I know there are Twitter folk that look down on those of us that shamelessly troll for Followers but for many of us it’s not only a social platform, it’s also a way to promote and sell our books. And although I know that only a small percentage of my Followers will buy my book, 1% of 1000, is greater than 1% 100.
Here are some Twitter guidelines that I’ve started to follow:
1) Follow back. I almost always Follow back. It’s an easy thing to do and it always feels good to get a new follower. Unless the person is espousing values that I strongly oppose or are selling something I won’t ever need, I follow.
2) Answer DMs. If somebody takes the time to write a thoughtful message to me, I hope that I will always write back. If it’s just a form DM that somebody has cut and and pasted, that may be grounds for unfollowing. Also, if you’re trying to sell me something, don’t bother, I ain’t buying.
3) I don’t Follow beautiful young women that Follow me and immediately try to start a conversation. What is up with that? It runs counter to my instincts as a man, but I’m savvy enough to know something ain’t right.
4) Follow Followers. When I’m scanning through the multitudes of Twitter accounts looking for good recruits, I look to see their Following to Follower ratio. If they are following more than they Follow chances are they’ll follow you back.
5) Collate. If I follow someone and they don’t follow me back in 48 hours (give or take) I unfollow them. It’s oddly satisfying. Of course if it’s some important influencer (i.e. a Kardashian), or somebody famous that I want to associate with (i.e. @ ) they can stay.
6) Follow Friday’s #FF are a good way engage with your Followers and grow your own Following. Today my theme was people with No Commas (I.e. Less than 1,000 followers) that have a Following to Follower ratio greater than 1.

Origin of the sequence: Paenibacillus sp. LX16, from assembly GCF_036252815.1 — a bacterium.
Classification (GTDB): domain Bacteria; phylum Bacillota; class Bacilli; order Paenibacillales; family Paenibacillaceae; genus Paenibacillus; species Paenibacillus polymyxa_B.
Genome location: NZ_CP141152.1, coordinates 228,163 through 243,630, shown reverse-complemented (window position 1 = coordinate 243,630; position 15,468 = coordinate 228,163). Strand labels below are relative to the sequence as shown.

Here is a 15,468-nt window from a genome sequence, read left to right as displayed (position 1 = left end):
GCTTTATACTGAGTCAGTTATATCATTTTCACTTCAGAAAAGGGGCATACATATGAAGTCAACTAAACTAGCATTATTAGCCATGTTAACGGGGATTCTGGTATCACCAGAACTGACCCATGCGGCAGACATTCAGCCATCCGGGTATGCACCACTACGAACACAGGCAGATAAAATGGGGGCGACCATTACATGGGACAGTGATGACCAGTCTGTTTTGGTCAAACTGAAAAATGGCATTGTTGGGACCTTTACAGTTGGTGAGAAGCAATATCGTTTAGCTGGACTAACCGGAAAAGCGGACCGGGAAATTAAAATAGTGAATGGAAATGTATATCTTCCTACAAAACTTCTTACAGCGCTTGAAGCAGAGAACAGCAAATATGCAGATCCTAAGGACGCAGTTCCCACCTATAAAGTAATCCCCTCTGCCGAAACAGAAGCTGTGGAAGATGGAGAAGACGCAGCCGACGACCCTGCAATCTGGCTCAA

… to be continued.
Authors on Twitter seem to be an engaged and loyal group.
I’ve been tweeting for years now, under many different handles, but my tweeting has been very sporadic. Today, I have two Twitter accounts that I am actively using; one for my day job, and one for my writing (@ScottJThurman). As I’ve started using Twitter more, I’ve noticed that the more engaged you are, the faster your “followers” grow, and you actually start forming friendships, and having interesting conversations! Maybe even a nemesis or two.
I’ve also noticed how eager the author twitter community is to help and support each other. I’ve already bought several books, that I wouldn’t have otherwise, just because the author and I shared a few “likes” on Twitter. Hence, I am proposing a “You Buy My Book and I’ll Buy Yours” program, which is a list of people that will buy your book, on the assumption that you will buy theirs. It’s an honor system, at least until I can figure out how to correlate sales to participation. 🙂
Here are the rules:
If you are interested in joining let me know. If you have a book you want me to buy and review let me know. If you have any ideas on the program itself, please comment, I am interested in hearing from you.
Should a person Blog? Tweet? Post? Is it in his/her best interest?
If so, then why? What is the objective?
Should you separate your Twitter activity from your Facebook activity, or should you try to meld them all together?
These are the questions that I’m trying to figure out, so if you have any insight, please add your voice, but here is how I’m breaking it down: